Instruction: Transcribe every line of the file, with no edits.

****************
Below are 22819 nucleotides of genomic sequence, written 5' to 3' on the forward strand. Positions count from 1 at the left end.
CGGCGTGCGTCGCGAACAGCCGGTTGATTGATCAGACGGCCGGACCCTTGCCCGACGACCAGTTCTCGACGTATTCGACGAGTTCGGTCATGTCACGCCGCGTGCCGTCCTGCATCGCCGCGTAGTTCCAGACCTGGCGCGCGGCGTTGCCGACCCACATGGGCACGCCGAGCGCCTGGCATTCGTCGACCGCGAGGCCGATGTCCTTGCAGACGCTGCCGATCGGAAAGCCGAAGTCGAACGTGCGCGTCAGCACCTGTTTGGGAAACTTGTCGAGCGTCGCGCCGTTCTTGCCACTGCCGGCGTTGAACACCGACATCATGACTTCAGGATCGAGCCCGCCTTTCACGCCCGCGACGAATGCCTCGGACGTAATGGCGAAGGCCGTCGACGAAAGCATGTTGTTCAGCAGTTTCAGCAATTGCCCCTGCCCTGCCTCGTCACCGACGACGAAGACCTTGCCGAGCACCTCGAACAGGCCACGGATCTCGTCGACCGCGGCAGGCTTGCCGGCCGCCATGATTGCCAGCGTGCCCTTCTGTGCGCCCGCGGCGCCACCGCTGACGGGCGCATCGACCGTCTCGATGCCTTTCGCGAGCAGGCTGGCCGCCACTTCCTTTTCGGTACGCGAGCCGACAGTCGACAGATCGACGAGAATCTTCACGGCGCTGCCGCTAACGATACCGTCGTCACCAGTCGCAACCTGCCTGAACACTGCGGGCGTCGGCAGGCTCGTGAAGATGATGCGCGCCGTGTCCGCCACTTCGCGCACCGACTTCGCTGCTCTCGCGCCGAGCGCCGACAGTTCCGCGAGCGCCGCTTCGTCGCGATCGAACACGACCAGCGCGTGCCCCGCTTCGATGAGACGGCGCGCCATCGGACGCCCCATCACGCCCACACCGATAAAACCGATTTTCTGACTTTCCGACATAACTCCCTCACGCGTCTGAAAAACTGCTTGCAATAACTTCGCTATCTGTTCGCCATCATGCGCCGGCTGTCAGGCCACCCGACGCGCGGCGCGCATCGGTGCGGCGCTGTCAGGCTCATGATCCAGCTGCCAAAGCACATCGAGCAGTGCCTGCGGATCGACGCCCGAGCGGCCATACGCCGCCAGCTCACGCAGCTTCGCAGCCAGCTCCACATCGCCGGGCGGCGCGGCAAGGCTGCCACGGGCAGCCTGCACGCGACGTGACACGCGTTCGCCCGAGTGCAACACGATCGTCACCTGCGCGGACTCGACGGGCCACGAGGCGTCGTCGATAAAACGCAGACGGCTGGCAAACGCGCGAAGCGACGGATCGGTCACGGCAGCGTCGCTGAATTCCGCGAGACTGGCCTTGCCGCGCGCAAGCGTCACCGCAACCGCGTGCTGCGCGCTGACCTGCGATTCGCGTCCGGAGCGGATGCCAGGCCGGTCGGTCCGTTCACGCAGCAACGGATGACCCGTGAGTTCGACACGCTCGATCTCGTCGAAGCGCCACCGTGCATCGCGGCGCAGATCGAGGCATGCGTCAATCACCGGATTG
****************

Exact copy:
Below are 22819 nucleotides of genomic sequence, written 5' to 3' on the forward strand. Positions count from 1 at the left end.
CGGCGTGCGTCGCGAACAGCCGGTTGATTGATCAGACGGCCGGACCCTTGCCCGACGACCAGTTCTCGACGTATTCGACGAGTTCGGTCATGTCACGCCGCGTGCCGTCCTGCATCGCCGCGTAGTTCCAGACCTGGCGCGCGGCGTTGCCGACCCACATGGGCACGCCGAGCGCCTGGCATTCGTCGACCGCGAGGCCGATGTCCTTGCAGACGCTGCCGATCGGAAAGCCGAAGTCGAACGTGCGCGTCAGCACCTGTTTGGGAAACTTGTCGAGCGTCGCGCCGTTCTTGCCACTGCCGGCGTTGAACACCGACATCATGACTTCAGGATCGAGCCCGCCTTTCACGCCCGCGACGAATGCCTCGGACGTAATGGCGAAGGCCGTCGACGAAAGCATGTTGTTCAGCAGTTTCAGCAATTGCCCCTGCCCTGCCTCGTCACCGACGACGAAGACCTTGCCGAGCACCTCGAACAGGCCACGGATCTCGTCGACCGCGGCAGGCTTGCCGGCCGCCATGATTGCCAGCGTGCCCTTCTGTGCGCCCGCGGCGCCACCGCTGACGGGCGCATCGACCGTCTCGATGCCTTTCGCGAGCAGGCTGGCCGCCACTTCCTTTTCGGTACGCGAGCCGACAGTCGACAGATCGACGAGAATCTTCACGGCGCTGCCGCTAACGATACCGTCGTCACCAGTCGCAACCTGCCTGAACACTGCGGGCGTCGGCAGGCTCGTGAAGATGATGCGCGCCGTGTCCGCCACTTCGCGCACCGACTTCGCTGCTCTCGCGCCGAGCGCCGACAGTTCCGCGAGCGCCGCTTCGTCGCGATCGAACACGACCAGCGCGTGCCCCGCTTCGATGAGACGGCGCGCCATCGGACGCCCCATCACGCCCACACCGATAAAACCGATTTTCTGACTTTCCGACATAACTCCCTCACGCGTCTGAAAAACTGCTTGCAATAACTTCGCTATCTGTTCGCCATCATGCGCCGGCTGTCAGGCCACCCGACGCGCGGCGCGCATCGGTGCGGCGCTGTCAGGCTCATGATCCAGCTGCCAAAGCACATCGAGCAGTGCCTGCGGATCGACGCCCGAGCGGCCATACGCCGCCAGCTCACGCAGCTTCGCAGCCAGCTCCACATCGCCGGGCGGCGCGGCAAGGCTGCCACGGGCAGCCTGCACGCGACGTGACACGCGTTCGCCCGAGTGCAACACGATCGTCACCTGCGCGGACTCGACGGGCCACGAGGCGTCGTCGATAAAACGCAGACGGCTGGCAAACGCGCGAAGCGACGGATCGGTCACGGCAGCGTCGCTGAATTCCGCGAGACTGGCCTTGCCGCGCGCAAGCGTCACCGCAACCGCGTGCTGCGCGCTGACCTGCGATTCGCGTCCGGAGCGGATGCCAGGCCGGTCGGTCCGTTCACGCAGCAACGGATGACCCGTGAGTTCGACACGCTCGATCTCGTCGAAGCGCCACCGTGCATCGCGGCGCAGATCGAGGCATGCGTCAATCACCGGATTG